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Responding to the unrest in Sri Lanka
Ratnapura, Sri Lanka
January 10, 2008
Tamils and Sinhalese children in the city of Ratnapura whose parents abandoned them or are in jail are sent by the government to the local orphanage. Twenty-two boys, all less than twelve years old, live there; five are Tamils and the others are Sinhalese. The orphanage is managed by the Buddhist Society of Ratnapura, which depends heavily on the donations of well wishers, but the donations are barely enough for the day-to-day maintenance of the children.
This year's RYS project in Ratnapura, southern Sri Lanka, helped improve the living conditions for these children.
A multi-faith city of Buddhists, Hindus, Muslims and Christians, Ratnapura is world famous for its gems. Geographically Ratnapura is situated in an area of regular rainfall. Therefore, it is abundant with natural beauty in the surrounding vicinity including a virgin tropical rain forest. Surrounding it are rubber and low-country tea plantations.
On August 18, participants gathered near the Fort railway station, and the son of the president of Sri Lanka, Mr. Namal Rajapakse, paid a surprise visit to greet everyone and offer his good wishes at the beginning of the project.
After all the formalities, the enthusiastic participants arrived at the field to do their part. The work consisted of building a study hall and repairing the play area at the orphanage. Some worked hard at digging holes for the foundation and pillars, while others did landscaping. Cement was mixed and used in repairing the study hall.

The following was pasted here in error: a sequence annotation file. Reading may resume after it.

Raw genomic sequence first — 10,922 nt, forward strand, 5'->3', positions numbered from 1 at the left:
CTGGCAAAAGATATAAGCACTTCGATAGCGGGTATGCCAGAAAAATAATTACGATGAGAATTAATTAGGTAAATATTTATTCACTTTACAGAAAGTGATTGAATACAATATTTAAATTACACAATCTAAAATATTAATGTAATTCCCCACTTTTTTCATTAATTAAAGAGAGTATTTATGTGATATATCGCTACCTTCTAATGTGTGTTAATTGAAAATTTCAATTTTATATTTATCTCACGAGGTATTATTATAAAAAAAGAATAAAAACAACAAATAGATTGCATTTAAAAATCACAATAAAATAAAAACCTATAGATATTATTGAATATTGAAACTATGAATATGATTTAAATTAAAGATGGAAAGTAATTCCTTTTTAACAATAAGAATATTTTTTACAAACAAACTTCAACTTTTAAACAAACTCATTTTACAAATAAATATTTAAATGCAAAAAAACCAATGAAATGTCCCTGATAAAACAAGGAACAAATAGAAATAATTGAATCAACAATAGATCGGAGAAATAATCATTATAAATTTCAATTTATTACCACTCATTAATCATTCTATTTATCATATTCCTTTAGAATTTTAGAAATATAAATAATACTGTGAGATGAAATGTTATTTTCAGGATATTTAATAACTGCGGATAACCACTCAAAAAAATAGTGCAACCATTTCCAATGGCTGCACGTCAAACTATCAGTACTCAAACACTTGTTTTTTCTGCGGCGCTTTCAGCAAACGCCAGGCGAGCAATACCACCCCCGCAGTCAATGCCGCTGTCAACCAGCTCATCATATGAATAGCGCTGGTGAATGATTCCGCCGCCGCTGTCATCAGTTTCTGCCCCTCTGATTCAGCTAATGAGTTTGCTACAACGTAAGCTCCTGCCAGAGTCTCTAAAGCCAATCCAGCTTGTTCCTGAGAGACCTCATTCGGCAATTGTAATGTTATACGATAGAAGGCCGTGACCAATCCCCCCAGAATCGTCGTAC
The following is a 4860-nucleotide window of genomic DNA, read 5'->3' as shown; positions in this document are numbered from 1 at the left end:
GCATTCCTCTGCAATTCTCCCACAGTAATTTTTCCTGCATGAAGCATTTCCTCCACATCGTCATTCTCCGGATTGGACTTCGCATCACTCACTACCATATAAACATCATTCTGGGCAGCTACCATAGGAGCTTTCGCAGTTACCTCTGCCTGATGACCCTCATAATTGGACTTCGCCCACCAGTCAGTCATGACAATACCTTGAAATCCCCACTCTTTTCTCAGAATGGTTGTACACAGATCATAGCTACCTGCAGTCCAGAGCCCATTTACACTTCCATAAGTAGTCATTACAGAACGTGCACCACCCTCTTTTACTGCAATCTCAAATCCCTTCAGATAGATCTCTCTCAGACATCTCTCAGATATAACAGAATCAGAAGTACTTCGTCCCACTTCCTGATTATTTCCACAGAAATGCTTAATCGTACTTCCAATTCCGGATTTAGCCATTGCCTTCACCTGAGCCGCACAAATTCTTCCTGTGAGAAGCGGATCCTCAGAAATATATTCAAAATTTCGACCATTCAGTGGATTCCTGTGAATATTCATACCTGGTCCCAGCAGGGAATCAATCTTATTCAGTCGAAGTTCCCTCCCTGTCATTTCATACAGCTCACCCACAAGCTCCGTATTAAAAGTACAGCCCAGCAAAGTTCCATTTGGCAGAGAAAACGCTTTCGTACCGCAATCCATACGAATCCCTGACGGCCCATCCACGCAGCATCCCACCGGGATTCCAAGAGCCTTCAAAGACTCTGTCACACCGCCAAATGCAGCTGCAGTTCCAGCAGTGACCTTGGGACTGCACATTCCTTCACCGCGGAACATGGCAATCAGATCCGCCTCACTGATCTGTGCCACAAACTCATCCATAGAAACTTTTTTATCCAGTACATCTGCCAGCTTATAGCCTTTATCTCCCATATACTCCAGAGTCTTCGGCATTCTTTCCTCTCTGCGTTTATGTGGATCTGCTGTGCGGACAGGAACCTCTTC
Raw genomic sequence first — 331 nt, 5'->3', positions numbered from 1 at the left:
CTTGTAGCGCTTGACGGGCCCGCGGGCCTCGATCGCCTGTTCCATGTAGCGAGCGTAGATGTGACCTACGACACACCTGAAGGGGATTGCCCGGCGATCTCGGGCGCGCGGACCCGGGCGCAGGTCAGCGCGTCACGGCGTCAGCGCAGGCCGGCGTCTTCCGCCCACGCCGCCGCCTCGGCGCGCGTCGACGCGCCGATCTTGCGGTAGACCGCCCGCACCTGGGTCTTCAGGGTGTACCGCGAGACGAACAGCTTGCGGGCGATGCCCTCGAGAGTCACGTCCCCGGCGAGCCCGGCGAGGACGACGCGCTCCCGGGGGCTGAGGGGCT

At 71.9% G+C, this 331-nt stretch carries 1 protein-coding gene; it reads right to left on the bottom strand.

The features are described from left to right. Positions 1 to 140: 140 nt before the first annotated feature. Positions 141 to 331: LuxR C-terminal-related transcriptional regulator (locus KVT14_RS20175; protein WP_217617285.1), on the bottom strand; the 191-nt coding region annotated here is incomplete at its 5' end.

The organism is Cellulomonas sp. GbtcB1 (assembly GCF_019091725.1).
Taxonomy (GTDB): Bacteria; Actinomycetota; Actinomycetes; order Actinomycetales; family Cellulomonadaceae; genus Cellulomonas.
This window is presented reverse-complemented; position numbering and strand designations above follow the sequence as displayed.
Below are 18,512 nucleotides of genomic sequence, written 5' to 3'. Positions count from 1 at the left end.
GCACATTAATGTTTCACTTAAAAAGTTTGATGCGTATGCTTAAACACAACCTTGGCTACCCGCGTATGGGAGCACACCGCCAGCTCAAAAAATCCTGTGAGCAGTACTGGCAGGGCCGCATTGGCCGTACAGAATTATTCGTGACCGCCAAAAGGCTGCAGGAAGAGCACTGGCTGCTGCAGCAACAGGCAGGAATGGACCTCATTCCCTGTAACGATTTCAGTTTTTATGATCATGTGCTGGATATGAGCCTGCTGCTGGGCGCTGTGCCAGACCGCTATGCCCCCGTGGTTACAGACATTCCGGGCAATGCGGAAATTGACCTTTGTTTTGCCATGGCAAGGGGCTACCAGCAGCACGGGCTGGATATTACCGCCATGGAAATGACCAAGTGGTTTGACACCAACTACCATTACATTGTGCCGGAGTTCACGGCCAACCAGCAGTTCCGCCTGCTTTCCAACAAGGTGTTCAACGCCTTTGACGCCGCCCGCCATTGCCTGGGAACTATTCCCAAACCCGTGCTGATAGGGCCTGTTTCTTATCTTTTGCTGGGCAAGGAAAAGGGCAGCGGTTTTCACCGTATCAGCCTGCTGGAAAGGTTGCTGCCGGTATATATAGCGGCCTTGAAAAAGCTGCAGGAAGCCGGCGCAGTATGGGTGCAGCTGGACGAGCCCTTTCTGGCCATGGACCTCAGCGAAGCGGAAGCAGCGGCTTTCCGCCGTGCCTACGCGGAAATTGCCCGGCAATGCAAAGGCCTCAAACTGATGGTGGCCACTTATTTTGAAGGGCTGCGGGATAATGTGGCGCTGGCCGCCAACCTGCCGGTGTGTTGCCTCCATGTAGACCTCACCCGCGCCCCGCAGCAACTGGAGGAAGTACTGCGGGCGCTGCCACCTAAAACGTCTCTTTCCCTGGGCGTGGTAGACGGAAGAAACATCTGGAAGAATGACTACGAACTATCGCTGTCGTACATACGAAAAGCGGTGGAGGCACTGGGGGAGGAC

The participants enjoyed visits to a Buddhist temple and also took part in a Hindu ritual. They visited a gem mine and finished their stay on August 24 in the rain forest.
"Although I've participated in several youth projects, this is the first time I was able to really be 'interreligious,'" said Ishara Guruge from the Lyceam International School in Colombo, Sri Lanka's capital. She was a member of the Sri Lanka basketball team at the Interreligious Peace Sports Festival held in July in Korea.
Daniel, a school teacher from Jaffna on the northern tip of Sri Lanka, thanked RYS for the wonderful experience he had because it changed his idea about the Sinhalese people in the south, who are thought to be discriminating against the Tamils in the north.
NOTE: Sri Lanka, an island nation off the south-east coast of India, is home to two primary ethnic and religious groups, the Sinhala-Buddhist majority and the Tamil-Hindu minority in the north and east. The Tamils aspire to self-determination and an independent homeland; the Sri Lankan government seeks to maintain a unitary state. Civil war began in 1983, and despite recurring violence, both sides claim to adhere to a December 2001 ceasefire.
Religious Youth Service brings together young adults from diverse religions and nations in service to others. Through experiential service-learning projects it stimulates interreligious and intercultural cooperation and understanding with the goal of building a culture of peace and lasting friendships. It is a project of the Universal Peace Federation.
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